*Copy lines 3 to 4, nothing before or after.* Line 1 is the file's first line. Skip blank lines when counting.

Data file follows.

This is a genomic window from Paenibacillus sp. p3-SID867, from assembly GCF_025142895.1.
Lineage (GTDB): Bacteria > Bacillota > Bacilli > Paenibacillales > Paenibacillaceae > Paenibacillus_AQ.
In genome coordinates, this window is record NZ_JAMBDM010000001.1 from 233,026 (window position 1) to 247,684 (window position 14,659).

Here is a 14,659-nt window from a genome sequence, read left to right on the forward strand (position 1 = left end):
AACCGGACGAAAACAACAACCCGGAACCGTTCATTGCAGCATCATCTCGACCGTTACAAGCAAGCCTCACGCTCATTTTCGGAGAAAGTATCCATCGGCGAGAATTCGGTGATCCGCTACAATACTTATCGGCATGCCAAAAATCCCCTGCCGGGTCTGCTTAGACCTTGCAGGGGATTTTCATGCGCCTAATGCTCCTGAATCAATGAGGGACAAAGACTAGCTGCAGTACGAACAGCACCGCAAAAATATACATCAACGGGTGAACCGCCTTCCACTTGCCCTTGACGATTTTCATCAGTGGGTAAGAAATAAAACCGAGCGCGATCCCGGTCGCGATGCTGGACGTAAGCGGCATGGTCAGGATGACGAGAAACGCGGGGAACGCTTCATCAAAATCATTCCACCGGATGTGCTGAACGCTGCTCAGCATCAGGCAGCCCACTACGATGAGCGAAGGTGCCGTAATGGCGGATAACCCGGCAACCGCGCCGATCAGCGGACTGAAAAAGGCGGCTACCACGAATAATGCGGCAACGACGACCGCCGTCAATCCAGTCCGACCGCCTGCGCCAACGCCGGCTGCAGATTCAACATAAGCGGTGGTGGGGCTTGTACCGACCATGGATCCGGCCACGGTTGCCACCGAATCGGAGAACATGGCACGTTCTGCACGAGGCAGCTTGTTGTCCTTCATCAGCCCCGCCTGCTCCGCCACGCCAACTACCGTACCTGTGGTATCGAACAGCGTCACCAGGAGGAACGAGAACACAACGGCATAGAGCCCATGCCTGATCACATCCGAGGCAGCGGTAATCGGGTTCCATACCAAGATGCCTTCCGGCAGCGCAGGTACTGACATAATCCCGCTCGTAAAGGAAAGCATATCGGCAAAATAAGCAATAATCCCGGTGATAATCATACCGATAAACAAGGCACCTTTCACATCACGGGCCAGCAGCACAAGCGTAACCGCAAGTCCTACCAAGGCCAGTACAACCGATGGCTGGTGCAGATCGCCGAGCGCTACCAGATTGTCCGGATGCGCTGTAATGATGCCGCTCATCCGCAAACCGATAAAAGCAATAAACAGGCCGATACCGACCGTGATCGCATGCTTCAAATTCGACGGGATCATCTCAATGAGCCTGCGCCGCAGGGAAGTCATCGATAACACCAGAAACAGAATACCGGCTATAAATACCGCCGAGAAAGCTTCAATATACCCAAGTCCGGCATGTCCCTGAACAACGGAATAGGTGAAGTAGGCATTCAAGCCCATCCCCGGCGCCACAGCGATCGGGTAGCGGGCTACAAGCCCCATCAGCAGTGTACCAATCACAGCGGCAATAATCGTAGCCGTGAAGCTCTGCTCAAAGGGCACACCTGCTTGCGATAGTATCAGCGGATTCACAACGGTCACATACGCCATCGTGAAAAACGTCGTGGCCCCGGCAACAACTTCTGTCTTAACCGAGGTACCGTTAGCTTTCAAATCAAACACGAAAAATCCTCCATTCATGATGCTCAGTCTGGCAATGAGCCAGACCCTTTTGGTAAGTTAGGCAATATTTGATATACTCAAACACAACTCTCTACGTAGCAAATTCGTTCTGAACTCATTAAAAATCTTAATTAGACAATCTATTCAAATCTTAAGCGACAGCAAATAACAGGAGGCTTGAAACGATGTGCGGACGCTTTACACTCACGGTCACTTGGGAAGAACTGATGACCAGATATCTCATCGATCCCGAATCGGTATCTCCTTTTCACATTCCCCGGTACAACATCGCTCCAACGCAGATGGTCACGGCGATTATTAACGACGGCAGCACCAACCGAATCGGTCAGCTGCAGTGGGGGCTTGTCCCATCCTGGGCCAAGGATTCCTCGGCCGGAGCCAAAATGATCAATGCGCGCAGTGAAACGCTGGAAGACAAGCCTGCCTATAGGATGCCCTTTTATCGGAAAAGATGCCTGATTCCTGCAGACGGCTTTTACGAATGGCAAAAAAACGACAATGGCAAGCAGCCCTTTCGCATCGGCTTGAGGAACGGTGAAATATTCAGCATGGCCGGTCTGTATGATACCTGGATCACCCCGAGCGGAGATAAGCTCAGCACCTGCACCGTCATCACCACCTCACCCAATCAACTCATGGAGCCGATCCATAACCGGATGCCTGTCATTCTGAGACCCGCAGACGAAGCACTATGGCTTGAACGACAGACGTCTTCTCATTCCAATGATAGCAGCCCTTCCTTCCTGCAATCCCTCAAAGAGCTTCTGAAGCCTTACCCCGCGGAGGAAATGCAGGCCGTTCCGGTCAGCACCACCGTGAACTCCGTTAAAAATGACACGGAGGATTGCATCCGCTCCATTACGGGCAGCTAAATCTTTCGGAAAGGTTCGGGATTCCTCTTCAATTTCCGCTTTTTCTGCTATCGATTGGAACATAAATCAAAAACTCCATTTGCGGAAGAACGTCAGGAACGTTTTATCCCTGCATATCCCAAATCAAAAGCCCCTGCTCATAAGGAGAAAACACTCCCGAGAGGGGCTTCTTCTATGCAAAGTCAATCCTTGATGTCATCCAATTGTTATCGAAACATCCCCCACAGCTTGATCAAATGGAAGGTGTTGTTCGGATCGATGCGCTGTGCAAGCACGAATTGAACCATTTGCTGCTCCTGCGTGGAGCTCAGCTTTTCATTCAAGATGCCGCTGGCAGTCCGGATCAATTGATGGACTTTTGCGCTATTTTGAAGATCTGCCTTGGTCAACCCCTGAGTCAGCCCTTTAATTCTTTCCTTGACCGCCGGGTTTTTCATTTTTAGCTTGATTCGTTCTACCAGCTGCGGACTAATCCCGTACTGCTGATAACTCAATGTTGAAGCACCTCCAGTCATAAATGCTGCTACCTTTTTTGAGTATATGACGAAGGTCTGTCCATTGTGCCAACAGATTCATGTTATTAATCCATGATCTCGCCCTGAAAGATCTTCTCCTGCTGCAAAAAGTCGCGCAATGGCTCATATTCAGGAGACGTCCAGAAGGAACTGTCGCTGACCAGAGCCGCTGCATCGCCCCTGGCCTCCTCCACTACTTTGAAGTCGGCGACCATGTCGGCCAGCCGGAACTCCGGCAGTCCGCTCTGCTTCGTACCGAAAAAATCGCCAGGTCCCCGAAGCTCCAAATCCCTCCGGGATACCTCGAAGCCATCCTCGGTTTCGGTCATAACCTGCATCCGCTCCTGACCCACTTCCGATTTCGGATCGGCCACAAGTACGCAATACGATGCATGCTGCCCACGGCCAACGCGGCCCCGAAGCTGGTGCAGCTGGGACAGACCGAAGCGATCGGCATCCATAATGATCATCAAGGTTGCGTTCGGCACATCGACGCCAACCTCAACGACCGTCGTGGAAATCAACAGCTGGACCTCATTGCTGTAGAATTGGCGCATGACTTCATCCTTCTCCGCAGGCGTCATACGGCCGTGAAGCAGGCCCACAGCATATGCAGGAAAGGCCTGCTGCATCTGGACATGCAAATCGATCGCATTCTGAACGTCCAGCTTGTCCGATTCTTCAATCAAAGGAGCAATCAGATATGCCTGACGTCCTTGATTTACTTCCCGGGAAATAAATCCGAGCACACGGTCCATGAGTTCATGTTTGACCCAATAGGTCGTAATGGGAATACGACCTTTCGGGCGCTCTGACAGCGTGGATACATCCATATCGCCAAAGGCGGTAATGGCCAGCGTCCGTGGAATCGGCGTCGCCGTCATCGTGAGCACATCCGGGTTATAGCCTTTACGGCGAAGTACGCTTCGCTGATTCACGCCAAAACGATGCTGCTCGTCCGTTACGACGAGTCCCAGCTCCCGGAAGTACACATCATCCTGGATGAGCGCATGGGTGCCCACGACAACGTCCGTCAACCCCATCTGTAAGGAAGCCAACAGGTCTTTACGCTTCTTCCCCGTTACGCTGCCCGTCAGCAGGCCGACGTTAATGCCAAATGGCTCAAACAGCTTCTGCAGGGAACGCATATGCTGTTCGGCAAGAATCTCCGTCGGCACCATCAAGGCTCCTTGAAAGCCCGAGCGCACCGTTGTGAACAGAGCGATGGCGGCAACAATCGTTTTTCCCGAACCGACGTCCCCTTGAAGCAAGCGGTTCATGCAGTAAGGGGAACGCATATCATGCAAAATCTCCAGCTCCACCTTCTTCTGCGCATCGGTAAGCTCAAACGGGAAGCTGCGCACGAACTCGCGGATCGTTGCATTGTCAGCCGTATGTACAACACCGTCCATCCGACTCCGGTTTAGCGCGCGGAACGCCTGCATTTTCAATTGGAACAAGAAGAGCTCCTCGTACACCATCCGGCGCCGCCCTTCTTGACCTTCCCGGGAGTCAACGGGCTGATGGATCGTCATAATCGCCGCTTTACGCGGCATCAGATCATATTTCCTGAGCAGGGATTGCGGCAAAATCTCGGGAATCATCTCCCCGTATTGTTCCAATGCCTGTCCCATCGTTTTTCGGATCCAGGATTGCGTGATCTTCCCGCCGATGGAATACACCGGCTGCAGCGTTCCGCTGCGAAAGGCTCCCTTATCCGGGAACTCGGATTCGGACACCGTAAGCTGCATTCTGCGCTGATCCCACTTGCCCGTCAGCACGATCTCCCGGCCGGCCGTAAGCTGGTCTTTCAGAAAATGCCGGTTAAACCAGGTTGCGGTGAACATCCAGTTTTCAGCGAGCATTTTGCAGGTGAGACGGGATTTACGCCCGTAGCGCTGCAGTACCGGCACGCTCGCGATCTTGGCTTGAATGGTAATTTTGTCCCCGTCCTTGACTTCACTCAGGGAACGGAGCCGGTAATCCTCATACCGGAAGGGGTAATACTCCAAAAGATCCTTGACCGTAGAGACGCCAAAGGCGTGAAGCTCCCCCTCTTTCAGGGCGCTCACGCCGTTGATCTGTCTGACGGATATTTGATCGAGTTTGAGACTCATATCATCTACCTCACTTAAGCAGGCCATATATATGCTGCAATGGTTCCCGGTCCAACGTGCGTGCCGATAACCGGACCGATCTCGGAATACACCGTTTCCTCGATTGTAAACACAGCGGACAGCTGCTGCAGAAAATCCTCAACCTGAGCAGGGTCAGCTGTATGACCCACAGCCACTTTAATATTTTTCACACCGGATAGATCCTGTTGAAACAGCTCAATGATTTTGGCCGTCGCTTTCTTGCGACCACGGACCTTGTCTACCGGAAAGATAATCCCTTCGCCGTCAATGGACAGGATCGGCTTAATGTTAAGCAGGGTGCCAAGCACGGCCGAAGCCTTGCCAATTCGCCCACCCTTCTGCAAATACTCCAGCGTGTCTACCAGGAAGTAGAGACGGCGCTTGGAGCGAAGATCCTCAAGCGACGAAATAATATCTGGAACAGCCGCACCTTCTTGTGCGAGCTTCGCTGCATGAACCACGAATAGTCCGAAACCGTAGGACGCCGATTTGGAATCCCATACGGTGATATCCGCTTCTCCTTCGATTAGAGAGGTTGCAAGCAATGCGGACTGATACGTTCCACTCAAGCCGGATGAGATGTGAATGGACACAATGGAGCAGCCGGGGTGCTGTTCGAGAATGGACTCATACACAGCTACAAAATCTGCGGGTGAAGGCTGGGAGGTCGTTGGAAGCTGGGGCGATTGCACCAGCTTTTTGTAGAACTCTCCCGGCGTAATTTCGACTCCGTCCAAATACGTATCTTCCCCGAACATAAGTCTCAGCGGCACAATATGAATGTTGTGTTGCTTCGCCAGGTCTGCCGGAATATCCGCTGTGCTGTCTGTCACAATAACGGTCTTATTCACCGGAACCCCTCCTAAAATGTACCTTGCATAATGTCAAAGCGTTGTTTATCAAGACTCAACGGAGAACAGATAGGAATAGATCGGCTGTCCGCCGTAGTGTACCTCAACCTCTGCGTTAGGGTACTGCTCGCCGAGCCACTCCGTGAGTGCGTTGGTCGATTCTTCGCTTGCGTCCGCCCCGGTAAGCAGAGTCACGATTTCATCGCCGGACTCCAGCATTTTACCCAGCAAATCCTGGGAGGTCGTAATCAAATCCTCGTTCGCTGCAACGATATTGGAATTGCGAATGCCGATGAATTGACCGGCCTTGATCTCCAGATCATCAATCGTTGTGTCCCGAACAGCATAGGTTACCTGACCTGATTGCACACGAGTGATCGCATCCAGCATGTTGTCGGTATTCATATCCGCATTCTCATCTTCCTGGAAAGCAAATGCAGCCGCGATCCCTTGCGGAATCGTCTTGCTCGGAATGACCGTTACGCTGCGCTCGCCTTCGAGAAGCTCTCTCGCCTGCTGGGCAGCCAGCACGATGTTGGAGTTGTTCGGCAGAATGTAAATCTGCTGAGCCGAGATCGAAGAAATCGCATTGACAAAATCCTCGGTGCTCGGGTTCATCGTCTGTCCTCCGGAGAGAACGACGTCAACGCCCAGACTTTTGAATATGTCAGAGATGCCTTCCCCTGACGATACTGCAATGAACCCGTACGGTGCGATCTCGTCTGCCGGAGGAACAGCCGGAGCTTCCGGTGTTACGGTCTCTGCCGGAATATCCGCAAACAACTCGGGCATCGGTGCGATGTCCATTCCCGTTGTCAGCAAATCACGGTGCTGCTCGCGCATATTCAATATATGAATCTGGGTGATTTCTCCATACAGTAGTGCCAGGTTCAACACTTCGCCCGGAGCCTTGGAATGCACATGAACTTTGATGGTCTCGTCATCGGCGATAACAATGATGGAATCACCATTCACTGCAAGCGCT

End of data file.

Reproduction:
In genome coordinates, this window is record NZ_JAMBDM010000001.1 from 233,026 (window position 1) to 247,684 (window position 14,659).

Here is a 14,659-nt window from a genome sequence, read left to right on the forward strand (position 1 = left end):